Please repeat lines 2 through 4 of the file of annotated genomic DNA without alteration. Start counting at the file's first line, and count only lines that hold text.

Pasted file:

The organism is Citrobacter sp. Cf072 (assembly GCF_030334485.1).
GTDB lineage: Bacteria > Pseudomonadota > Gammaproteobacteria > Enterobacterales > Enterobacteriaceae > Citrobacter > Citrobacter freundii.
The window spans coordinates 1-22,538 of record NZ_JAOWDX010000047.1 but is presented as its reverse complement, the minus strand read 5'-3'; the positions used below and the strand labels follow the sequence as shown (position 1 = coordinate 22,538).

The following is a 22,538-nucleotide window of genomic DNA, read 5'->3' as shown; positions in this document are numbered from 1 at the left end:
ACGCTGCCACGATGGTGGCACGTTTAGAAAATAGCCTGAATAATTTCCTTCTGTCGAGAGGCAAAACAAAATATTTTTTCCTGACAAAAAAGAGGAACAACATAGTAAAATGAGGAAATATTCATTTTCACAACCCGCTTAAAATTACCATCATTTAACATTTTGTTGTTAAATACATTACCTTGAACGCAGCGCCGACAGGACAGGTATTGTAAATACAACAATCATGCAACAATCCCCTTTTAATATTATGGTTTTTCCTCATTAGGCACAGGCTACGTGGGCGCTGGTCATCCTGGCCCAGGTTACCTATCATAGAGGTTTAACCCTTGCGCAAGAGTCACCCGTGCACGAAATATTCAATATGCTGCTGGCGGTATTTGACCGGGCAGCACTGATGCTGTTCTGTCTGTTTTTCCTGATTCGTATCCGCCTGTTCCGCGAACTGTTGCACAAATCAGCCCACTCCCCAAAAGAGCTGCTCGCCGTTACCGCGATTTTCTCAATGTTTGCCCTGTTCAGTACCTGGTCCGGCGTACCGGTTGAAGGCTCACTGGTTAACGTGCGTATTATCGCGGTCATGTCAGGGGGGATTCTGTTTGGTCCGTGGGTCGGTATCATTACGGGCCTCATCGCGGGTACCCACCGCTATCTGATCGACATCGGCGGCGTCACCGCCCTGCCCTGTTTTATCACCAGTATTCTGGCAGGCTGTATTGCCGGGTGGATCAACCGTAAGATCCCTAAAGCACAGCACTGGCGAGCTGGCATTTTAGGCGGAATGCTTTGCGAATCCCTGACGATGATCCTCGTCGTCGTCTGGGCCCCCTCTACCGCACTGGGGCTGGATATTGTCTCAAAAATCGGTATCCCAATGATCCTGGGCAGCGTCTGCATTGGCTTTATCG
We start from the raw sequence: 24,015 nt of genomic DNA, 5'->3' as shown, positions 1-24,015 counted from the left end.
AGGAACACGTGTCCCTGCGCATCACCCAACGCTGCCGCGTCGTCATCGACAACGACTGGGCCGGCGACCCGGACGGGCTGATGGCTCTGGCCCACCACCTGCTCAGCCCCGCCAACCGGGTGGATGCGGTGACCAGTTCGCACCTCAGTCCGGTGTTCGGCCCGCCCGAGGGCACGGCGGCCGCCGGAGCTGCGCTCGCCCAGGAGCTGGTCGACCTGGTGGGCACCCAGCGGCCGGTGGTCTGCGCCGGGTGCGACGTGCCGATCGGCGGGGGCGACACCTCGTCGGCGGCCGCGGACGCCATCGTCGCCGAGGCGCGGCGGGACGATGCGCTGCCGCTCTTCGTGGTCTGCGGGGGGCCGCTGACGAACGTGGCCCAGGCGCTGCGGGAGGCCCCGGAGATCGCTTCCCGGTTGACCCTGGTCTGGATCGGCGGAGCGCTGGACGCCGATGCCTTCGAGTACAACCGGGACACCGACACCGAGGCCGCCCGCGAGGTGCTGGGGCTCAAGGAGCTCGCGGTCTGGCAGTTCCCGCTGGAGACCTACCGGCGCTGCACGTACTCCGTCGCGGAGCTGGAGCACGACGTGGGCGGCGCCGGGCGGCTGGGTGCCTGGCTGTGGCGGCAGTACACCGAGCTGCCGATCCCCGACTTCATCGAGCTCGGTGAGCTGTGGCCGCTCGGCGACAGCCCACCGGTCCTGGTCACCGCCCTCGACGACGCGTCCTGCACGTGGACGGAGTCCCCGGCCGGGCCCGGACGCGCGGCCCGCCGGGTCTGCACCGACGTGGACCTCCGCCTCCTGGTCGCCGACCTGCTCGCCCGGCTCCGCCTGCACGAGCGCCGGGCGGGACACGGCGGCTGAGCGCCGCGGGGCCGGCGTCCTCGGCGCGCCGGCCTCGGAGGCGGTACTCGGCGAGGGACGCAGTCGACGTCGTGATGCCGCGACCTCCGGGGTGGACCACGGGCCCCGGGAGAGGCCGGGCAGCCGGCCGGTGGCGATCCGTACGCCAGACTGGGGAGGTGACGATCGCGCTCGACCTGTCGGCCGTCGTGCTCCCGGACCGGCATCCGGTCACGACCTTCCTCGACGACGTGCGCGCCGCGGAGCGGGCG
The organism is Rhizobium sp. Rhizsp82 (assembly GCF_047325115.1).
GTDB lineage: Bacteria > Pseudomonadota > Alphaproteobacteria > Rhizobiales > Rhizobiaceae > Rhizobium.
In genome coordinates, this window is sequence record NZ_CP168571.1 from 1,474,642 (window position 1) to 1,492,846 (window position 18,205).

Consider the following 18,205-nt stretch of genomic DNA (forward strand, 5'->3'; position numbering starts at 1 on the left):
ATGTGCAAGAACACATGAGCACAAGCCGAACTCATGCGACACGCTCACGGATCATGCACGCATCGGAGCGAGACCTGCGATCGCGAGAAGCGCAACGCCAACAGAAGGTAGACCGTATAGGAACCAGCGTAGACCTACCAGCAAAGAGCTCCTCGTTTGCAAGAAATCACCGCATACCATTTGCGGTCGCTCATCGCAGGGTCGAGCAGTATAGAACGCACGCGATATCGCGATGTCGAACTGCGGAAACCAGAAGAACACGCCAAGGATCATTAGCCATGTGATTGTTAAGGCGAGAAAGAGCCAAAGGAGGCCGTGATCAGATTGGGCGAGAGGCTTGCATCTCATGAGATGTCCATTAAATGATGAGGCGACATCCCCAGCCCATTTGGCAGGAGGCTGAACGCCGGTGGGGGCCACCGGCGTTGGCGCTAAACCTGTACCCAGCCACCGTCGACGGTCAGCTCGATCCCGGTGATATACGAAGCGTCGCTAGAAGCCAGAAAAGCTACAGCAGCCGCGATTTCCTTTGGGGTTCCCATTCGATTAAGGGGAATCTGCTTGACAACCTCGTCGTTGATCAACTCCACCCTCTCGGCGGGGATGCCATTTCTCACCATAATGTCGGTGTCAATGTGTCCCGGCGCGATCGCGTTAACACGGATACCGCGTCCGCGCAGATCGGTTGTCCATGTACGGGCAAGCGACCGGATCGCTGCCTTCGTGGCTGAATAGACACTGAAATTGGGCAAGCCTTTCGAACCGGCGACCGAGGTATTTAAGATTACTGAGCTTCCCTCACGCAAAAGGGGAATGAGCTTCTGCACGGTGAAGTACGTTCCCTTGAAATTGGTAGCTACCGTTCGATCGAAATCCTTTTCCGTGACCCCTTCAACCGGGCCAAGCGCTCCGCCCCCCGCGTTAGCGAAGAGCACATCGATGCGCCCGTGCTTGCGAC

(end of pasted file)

GTDB lineage: Bacteria > Pseudomonadota > Gammaproteobacteria > Enterobacterales > Enterobacteriaceae > Citrobacter > Citrobacter freundii.
The window spans coordinates 1-22,538 of record NZ_JAOWDX010000047.1 but is presented as its reverse complement, the minus strand read 5'-3'; the positions used below and the strand labels follow the sequence as shown (position 1 = coordinate 22,538).

The following is a 22,538-nucleotide window of genomic DNA, read 5'->3' as shown; positions in this document are numbered from 1 at the left end: